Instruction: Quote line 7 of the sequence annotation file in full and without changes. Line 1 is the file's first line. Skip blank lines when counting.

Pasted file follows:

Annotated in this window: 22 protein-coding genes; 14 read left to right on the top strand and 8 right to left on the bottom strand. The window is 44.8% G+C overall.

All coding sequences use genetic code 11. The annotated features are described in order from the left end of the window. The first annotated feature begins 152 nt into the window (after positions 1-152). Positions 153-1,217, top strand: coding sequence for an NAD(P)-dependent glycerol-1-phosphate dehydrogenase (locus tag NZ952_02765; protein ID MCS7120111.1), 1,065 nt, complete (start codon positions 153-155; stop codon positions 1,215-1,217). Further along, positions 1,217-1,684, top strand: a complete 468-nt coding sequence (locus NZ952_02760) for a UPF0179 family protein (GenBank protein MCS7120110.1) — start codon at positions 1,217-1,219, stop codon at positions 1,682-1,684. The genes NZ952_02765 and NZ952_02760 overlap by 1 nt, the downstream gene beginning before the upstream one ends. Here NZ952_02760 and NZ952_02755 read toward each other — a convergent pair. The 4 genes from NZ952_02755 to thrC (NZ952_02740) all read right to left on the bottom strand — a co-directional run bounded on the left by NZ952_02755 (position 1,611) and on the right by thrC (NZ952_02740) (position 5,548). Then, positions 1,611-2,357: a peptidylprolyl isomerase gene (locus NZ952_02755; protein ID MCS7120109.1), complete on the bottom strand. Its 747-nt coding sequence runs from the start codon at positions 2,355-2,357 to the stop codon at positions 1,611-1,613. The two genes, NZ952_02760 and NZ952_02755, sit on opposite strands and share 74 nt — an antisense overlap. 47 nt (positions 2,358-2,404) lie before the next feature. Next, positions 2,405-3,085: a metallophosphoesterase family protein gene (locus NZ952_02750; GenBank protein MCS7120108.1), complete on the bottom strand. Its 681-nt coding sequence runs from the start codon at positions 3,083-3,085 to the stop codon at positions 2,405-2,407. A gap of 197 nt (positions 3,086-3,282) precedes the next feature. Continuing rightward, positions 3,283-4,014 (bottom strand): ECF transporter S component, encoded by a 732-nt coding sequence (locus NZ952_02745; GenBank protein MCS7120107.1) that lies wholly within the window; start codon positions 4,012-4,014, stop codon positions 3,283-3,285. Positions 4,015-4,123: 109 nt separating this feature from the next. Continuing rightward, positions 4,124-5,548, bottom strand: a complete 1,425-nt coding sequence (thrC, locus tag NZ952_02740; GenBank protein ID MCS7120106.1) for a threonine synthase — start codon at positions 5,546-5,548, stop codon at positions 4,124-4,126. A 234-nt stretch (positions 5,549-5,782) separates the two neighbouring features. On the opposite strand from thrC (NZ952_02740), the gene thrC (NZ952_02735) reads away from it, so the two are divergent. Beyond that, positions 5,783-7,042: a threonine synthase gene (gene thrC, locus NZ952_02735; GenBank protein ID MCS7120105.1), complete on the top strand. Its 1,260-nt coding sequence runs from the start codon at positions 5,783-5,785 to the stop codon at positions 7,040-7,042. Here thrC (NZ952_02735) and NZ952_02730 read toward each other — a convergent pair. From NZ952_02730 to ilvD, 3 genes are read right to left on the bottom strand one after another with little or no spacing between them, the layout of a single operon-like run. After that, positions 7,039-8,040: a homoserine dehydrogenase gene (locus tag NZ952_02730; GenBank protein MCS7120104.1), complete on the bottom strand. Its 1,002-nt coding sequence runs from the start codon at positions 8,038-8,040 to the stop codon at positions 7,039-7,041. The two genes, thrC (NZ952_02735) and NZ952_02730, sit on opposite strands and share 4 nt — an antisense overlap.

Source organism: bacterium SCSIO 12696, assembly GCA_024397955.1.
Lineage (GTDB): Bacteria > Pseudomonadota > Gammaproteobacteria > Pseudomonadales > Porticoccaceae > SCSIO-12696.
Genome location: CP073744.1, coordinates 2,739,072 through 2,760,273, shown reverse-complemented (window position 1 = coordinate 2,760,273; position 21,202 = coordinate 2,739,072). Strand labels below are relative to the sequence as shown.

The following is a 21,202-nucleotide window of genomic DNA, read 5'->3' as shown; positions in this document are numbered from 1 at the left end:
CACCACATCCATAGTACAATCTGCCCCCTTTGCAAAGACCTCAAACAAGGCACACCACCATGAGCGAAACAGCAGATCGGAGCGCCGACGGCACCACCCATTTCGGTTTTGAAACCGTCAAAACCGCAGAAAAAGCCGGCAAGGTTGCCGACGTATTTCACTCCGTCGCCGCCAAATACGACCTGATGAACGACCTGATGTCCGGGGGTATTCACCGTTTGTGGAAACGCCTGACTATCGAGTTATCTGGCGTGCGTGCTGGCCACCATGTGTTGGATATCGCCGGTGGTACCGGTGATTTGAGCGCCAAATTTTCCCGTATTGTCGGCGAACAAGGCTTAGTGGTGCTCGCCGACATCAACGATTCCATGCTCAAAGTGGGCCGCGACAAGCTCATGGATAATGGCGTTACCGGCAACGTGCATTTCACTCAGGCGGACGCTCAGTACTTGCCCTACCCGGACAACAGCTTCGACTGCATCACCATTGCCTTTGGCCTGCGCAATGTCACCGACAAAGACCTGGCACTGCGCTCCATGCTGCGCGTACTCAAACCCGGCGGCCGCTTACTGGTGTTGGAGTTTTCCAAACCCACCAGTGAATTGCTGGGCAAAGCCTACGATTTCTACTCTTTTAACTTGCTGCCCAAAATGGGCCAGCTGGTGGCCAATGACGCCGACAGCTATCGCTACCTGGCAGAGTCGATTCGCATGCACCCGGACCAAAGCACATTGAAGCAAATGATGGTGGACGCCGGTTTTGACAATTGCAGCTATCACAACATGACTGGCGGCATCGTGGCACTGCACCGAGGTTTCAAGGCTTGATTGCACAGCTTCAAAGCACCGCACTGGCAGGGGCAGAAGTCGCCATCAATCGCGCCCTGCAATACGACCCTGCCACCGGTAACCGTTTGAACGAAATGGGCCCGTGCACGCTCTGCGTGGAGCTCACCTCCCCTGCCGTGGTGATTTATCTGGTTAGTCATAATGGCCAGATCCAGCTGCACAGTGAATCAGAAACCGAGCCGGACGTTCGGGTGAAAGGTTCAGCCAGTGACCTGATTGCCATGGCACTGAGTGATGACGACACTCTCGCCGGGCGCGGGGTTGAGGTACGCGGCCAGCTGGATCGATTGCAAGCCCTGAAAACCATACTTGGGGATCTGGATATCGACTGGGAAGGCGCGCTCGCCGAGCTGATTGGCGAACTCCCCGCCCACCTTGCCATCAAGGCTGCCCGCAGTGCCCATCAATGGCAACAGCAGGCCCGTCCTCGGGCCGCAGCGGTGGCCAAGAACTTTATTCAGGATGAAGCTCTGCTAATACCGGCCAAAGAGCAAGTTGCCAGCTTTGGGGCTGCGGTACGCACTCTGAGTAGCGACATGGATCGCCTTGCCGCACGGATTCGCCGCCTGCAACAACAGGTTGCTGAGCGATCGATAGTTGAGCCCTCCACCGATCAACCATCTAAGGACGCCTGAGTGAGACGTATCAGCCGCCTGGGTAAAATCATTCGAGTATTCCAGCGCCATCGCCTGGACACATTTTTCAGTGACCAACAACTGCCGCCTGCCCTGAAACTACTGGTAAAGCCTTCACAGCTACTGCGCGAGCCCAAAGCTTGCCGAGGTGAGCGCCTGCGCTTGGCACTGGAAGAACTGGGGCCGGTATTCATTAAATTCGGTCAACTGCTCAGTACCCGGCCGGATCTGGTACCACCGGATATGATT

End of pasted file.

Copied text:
CACCACATCCATAGTACAATCTGCCCCCTTTGCAAAGACCTCAAACAAGGCACACCACCATGAGCGAAACAGCAGATCGGAGCGCCGACGGCACCACCCATTTCGGTTTTGAAACCGTCAAAACCGCAGAAAAAGCCGGCAAGGTTGCCGACGTATTTCACTCCGTCGCCGCCAAATACGACCTGATGAACGACCTGATGTCCGGGGGTATTCACCGTTTGTGGAAACGCCTGACTATCGAGTTATCTGGCGTGCGTGCTGGCCACCATGTGTTGGATATCGCCGGTGGTACCGGTGATTTGAGCGCCAAATTTTCCCGTATTGTCGGCGAACAAGGCTTAGTGGTGCTCGCCGACATCAACGATTCCATGCTCAAAGTGGGCCGCGACAAGCTCATGGATAATGGCGTTACCGGCAACGTGCATTTCACTCAGGCGGACGCTCAGTACTTGCCCTACCCGGACAACAGCTTCGACTGCATCACCATTGCCTTTGGCCTGCGCAATGTCACCGACAAAGACCTGGCACTGCGCTCCATGCTGCGCGTACTCAAACCCGGCGGCCGCTTACTGGTGTTGGAGTTTTCCAAACCCACCAGTGAATTGCTGGGCAAAGCCTACGATTTCTACTCTTTTAACTTGCTGCCCAAAATGGGCCAGCTGGTGGCCAATGACGCCGACAGCTATCGCTACCTGGCAGAGTCGATTCGCATGCACCCGGACCAAAGCACATTGAAGCAAATGATGGTGGACGCCGGTTTTGACAATTGCAGCTATCACAACATGACTGGCGGCATCGTGGCACTGCACCGAGGTTTCAAGGCTTGATTGCACAGCTTCAAAGCACCGCACTGGCAGGGGCAGAAGTCGCCATCAATCGCGCCCTGCAATACGACCCTGCCACCGGTAACCGTTTGAACGAAATGGGCCCGTGCACGCTCTGCGTGGAGCTCACCTCCCCTGCCGTGGTGATTTATCTGGTTAGTCATAATGGCCAGATCCAGCTGCACAGTGAATCAGAAACCGAGCCGGACGTTCGGGTGAAAGGTTCAGCCAGTGACCTGATTGCCATGGCACTGAGTGATGACGACACTCTCGCCGGGCGCGGGGTTGAGGTACGCGGCCAGCTGGATCGATTGCAAGCCCTGAAAACCATACTTGGGGATCTGGATATCGACTGGGAAGGCGCGCTCGCCGAGCTGATTGGCGAACTCCCCGCCCACCTTGCCATCAAGGCTGCCCGCAGTGCCCATCAATGGCAACAGCAGGCCCGTCCTCGGGCCGCAGCGGTGGCCAAGAACTTTATTCAGGATGAAGCTCTGCTAATACCGGCCAAAGAGCAAGTTGCCAGCTTTGGGGCTGCGGTACGCACTCTGAGTAGCGACATGGATCGCCTTGCCGCACGGATTCGCCGCCTGCAACAACAGGTTGCTGAGCGATCGATAGTTGAGCCCTCCACCGATCAACCATCTAAGGACGCCTGAGTGAGACGTATCAGCCGCCTGGGTAAAATCATTCGAGTATTCCAGCGCCATCGCCTGGACACATTTTTCAGTGACCAACAACTGCCGCCTGCCCTGAAACTACTGGTAAAGCCTTCACAGCTACTGCGCGAGCCCAAAGCTTGCCGAGGTGAGCGCCTGCGCTTGGCACTGGAAGAACTGGGGCCGGTATTCATTAAATTCGGTCAACTGCTCAGTACCCGGCCGGATCTGGTACCACCGGATATGATT